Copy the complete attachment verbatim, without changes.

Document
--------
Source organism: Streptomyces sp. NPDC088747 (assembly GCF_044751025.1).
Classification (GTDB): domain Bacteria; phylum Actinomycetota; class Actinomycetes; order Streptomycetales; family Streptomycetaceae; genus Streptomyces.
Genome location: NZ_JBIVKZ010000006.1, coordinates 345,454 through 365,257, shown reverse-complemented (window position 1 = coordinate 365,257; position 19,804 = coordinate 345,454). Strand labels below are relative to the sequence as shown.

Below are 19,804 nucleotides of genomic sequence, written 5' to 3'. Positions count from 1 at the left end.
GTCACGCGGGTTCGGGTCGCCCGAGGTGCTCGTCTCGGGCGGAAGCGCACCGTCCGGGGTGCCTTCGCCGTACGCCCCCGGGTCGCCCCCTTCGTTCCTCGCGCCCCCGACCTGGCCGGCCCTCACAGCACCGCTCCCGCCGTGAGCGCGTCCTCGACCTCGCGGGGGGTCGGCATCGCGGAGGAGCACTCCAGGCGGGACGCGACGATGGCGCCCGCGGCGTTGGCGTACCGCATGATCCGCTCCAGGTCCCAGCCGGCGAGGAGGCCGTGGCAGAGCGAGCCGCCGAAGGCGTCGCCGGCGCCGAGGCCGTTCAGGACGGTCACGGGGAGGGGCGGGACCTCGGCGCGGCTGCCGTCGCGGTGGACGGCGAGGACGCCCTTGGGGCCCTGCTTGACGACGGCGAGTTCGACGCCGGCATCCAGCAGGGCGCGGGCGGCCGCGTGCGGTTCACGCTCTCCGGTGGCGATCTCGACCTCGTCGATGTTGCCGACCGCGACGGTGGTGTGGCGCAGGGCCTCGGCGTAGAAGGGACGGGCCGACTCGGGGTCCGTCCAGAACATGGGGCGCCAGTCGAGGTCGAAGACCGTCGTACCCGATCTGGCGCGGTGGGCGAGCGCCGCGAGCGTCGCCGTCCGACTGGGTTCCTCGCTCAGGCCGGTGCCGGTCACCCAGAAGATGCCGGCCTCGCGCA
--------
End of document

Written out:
Source organism: Streptomyces sp. NPDC088747 (assembly GCF_044751025.1).
Classification (GTDB): domain Bacteria; phylum Actinomycetota; class Actinomycetes; order Streptomycetales; family Streptomycetaceae; genus Streptomyces.
Genome location: NZ_JBIVKZ010000006.1, coordinates 345,454 through 365,257, shown reverse-complemented (window position 1 = coordinate 365,257; position 19,804 = coordinate 345,454). Strand labels below are relative to the sequence as shown.

Below are 19,804 nucleotides of genomic sequence, written 5' to 3'. Positions count from 1 at the left end.
GTCACGCGGGTTCGGGTCGCCCGAGGTGCTCGTCTCGGGCGGAAGCGCACCGTCCGGGGTGCCTTCGCCGTACGCCCCCGGGTCGCCCCCTTCGTTCCTCGCGCCCCCGACCTGGCCGGCCCTCACAGCACCGCTCCCGCCGTGAGCGCGTCCTCGACCTCGCGGGGGGTCGGCATCGCGGAGGAGCACTCCAGGCGGGACGCGACGATGGCGCCCGCGGCGTTGGCGTACCGCATGATCCGCTCCAGGTCCCAGCCGGCGAGGAGGCCGTGGCAGAGCGAGCCGCCGAAGGCGTCGCCGGCGCCGAGGCCGTTCAGGACGGTCACGGGGAGGGGCGGGACCTCGGCGCGGCTGCCGTCGCGGTGGACGGCGAGGACGCCCTTGGGGCCCTGCTTGACGACGGCGAGTTCGACGCCGGCATCCAGCAGGGCGCGGGCGGCCGCGTGCGGTTCACGCTCTCCGGTGGCGATCTCGACCTCGTCGATGTTGCCGACCGCGACGGTGGTGTGGCGCAGGGCCTCGGCGTAGAAGGGACGGGCCGACTCGGGGTCCGTCCAGAACATGGGGCGCCAGTCGAGGTCGAAGACCGTCGTACCCGATCTGGCGCGGTGGGCGAGCGCCGCGAGCGTCGCCGTCCGACTGGGTTCCTCGCTCAGGCCGGTGCCGGTCACCCAGAAGATGCCGGCCTCGCGCA